My newest women's fiction novel, LADIES IN WAITING, came out a few days ago. Authors will be familiar with this process, but for others let me explain what happens before a book goes to publication. First there's the editing process which can take several back and forths between the author and the editor. Then the book goes to a copyeditor. The last stage involves the galleys being sent to the author for one last look. That's when you search, line by line, word by word, for any small errors that may have been missed in the earlier editing processes. Books don't just happen. They go through rigorous scrutiny.
In working with the galleys for LADIES IN WAITING, I discovered something. Well, not discovered so much as was reminded. I love writing women's fiction. I very much enjoy writing romance and suspense, but I LOVE writing women's fiction. Perhaps it's the dormant psychotherapist in me that enjoys digging into the psyche and the emotions of the character(s) and seeing what makes them tick. Then partnering with the character to not only tell their story, but walk with them to a resolution of conflicts. See, that's what really moves us through. Conflict. It's an essential element when writing a story to create conflict and keep it going to hold the reader through to the end. I think the same is true of life.
LADIES IN WAITING is a book about internal conflicts. Liv, Cee Cee, Julia, Andi and Markie are strangers to one another who all land in Cape May, New Jersey for a women's retreat titled Embracing the New You: Reinventing Yourself After Fifty. But each woman has a very different reason for being there and each one is as much running from something as she is moving toward something. When the retreat director, Bree, is called away on a family emergency, the five women decide to stay anyway and have their own sort of retreat.
As I worked through the galleys for this book, I found myself drawn into the story as if I'd not written it and had never before read it. I found myself reflecting upon my own reinvention. I've wrestled with that word, questioning if we really do reinvent ourselves or if we reclaim those parts of ourselves that we've put aside or shed for the sake of someone or something else. But reinvention seems to be a more widely understood and accepted term for what we women face as we move into our second and then third acts of life. A significant part of my own reinvention was to embrace my desire to write. LADIES IN WAITING is my 20th published novel! Some reinvention, huh?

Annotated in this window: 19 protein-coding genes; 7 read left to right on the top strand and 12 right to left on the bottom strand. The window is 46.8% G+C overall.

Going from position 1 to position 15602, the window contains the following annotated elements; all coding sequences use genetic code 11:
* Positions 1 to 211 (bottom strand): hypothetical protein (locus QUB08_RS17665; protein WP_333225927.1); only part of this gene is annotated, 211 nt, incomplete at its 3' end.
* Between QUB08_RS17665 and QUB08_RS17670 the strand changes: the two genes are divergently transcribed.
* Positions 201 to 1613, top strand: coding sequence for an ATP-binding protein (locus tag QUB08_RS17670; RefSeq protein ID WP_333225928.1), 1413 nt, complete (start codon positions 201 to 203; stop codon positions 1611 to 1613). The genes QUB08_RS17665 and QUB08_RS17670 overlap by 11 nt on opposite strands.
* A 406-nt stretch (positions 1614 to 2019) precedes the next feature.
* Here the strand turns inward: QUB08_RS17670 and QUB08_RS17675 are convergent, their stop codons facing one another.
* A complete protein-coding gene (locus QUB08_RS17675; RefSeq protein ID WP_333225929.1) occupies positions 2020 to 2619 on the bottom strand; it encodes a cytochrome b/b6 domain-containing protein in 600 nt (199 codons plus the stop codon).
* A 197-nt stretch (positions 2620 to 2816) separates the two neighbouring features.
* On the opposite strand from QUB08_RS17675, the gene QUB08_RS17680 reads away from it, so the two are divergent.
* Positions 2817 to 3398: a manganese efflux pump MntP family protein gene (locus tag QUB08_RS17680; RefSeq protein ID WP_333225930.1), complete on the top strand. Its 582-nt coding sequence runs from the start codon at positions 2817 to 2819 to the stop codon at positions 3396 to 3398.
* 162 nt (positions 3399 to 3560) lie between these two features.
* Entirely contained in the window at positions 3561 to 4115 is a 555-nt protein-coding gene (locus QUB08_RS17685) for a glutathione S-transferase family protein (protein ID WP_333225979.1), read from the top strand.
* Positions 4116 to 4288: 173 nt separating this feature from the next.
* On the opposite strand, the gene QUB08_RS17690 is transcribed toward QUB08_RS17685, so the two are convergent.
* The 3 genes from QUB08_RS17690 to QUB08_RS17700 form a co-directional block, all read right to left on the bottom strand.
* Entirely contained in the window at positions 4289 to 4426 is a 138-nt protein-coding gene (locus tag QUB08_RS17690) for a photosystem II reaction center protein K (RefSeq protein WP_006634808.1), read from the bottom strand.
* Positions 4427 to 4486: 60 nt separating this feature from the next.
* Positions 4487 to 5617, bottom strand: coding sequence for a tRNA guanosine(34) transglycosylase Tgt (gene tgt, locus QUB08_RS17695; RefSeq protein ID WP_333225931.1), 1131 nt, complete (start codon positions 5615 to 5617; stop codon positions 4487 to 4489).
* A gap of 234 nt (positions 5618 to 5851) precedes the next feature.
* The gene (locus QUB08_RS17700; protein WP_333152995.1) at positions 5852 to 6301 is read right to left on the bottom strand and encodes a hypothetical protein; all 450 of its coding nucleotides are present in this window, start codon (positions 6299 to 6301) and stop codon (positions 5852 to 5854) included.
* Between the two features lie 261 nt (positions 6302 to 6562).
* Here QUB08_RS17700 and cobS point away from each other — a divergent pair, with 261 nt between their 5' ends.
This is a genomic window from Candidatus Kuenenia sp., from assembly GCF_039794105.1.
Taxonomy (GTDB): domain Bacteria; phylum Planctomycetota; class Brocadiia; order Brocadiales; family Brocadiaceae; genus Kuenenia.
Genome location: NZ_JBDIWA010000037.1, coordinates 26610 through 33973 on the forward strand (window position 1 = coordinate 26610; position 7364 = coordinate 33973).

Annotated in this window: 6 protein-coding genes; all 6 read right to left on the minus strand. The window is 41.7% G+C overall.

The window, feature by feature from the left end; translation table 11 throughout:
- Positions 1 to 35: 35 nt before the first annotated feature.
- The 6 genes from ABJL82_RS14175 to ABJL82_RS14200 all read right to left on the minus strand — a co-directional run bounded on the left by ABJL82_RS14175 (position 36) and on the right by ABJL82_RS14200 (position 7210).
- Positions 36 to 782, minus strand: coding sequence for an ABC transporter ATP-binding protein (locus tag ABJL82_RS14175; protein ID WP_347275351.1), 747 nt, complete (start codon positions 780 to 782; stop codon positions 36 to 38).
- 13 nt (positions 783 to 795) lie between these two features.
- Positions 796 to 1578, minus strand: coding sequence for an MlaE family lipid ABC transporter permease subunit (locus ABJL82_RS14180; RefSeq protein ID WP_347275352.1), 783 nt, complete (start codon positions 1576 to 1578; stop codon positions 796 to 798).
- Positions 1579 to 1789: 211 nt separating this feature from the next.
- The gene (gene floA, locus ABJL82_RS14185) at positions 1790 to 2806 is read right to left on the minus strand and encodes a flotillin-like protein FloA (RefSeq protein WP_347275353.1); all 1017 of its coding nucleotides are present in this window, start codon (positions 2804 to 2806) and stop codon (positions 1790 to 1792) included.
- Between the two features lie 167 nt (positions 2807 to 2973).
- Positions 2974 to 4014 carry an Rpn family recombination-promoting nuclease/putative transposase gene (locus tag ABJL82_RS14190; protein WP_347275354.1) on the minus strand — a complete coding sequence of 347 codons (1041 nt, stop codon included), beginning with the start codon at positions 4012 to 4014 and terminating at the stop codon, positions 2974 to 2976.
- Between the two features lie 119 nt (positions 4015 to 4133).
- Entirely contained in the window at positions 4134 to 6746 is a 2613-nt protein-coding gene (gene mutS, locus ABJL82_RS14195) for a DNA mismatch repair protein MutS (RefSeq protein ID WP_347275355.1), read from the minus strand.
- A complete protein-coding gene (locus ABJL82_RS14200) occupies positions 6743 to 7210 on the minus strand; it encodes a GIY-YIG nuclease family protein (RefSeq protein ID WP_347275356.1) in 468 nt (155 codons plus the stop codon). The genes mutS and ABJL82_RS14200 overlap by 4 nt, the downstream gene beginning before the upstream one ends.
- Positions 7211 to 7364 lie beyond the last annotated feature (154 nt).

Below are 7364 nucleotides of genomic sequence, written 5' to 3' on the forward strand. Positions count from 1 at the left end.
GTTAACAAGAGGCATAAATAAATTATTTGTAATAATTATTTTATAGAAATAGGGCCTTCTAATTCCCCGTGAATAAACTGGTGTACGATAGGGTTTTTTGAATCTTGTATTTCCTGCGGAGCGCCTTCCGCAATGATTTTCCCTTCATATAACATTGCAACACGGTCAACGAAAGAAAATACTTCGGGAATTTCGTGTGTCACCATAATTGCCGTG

My reinvention had a lot to do with embracing truths and letting go of fantasy thinking about life. Reinvention can be a painful process, but it's also one that offers a new freedom--freedom to be honest with ourselves, to make new and sometimes better choices, to dare to give free rein to our dreams and step onto formerly untried paths. It might sound overwhelming and little scary. And it can be. But it's also a hell of a lot of fun.
Liv's life blew up in her face and she had to face the truths of what she had compromised or given away of herself to make a life that was less than satisfying for her. Cee Cee (only thirty-two, but taking her mother's place at the retreat because she needs time away from her husband and kids) is questioning her marriage. Julia arrives at the retreat wound so tightly, she fears if she relaxes, she might fall apart. And falling apart is not acceptable on any level for Julia. Andi is still trying to find her way through early widowhood and into a future of happiness. Markie, in whom the hippie era meets new age, doesn't see an option for reinvention so much as a need to find some inner peace to make a decision she feels is imperative and final.
By the time I'd finished the work on the galleys and sent them back to my editor, I was feeling a loss. What I imagine post-partum depression could be like. I wanted to sit on the beach with these five women and draw my energy from them as they grappled with lies and truths and changes to find the next step, the true path that fit for each of them.
Whether we engage in this process of reinvention in big ways or in small, it seems to me it's not something we choose. It's an invitation that life lays before us. We women have so much wisdom and experience to offer one another. We are each architects of our own reinvention, but I dare say it would be a lonely, possibly impossible, task without our girlfriends to hold our hands and to sometimes give us that much needed shove from behind.
Two of my favorite authors have written non-fiction books about this process of reinvention. Barbara Sher wrote It's Only Too Late If You Don't Start Now in 1999 and her words still ring true today. Claire Cook (one of my all time favorite authors of women's fiction) wrote Never Too Late: Your Roadmap to Reinvention (without getting lost along the way) in 2014.
If you find yourself thrust into your own reinvention, I recommend both of these books. And if you want some companions for the journey, I recommend LADIES IN WAITING. The girls will be happy to pour you a glass of wine and sit with you while you figure it all out.
Here's to your journey!